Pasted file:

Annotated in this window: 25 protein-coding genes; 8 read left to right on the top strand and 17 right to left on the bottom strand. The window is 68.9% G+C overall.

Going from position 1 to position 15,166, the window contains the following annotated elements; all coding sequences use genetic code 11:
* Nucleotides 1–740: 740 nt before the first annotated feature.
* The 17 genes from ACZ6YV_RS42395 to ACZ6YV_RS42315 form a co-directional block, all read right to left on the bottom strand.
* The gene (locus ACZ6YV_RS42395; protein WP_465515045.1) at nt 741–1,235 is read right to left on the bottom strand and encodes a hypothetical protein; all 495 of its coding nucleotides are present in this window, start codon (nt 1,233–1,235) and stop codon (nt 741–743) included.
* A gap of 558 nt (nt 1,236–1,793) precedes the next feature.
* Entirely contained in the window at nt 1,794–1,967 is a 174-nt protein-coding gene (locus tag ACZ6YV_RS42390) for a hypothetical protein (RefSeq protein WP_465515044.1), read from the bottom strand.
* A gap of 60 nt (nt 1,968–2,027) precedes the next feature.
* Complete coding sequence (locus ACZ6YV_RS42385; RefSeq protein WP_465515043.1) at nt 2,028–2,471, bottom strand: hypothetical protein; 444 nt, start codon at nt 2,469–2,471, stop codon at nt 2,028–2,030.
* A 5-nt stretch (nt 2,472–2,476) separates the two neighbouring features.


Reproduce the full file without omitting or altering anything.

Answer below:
Annotated in this window: 25 protein-coding genes; 8 read left to right on the top strand and 17 right to left on the bottom strand. The window is 68.9% G+C overall.

Going from position 1 to position 15,166, the window contains the following annotated elements; all coding sequences use genetic code 11:
* Nucleotides 1–740: 740 nt before the first annotated feature.
* The 17 genes from ACZ6YV_RS42395 to ACZ6YV_RS42315 form a co-directional block, all read right to left on the bottom strand.
* The gene (locus ACZ6YV_RS42395; protein WP_465515045.1) at nt 741–1,235 is read right to left on the bottom strand and encodes a hypothetical protein; all 495 of its coding nucleotides are present in this window, start codon (nt 1,233–1,235) and stop codon (nt 741–743) included.
* A gap of 558 nt (nt 1,236–1,793) precedes the next feature.
* Entirely contained in the window at nt 1,794–1,967 is a 174-nt protein-coding gene (locus tag ACZ6YV_RS42390) for a hypothetical protein (RefSeq protein WP_465515044.1), read from the bottom strand.
* A gap of 60 nt (nt 1,968–2,027) precedes the next feature.
* Complete coding sequence (locus ACZ6YV_RS42385; RefSeq protein WP_465515043.1) at nt 2,028–2,471, bottom strand: hypothetical protein; 444 nt, start codon at nt 2,469–2,471, stop codon at nt 2,028–2,030.
* A 5-nt stretch (nt 2,472–2,476) separates the two neighbouring features.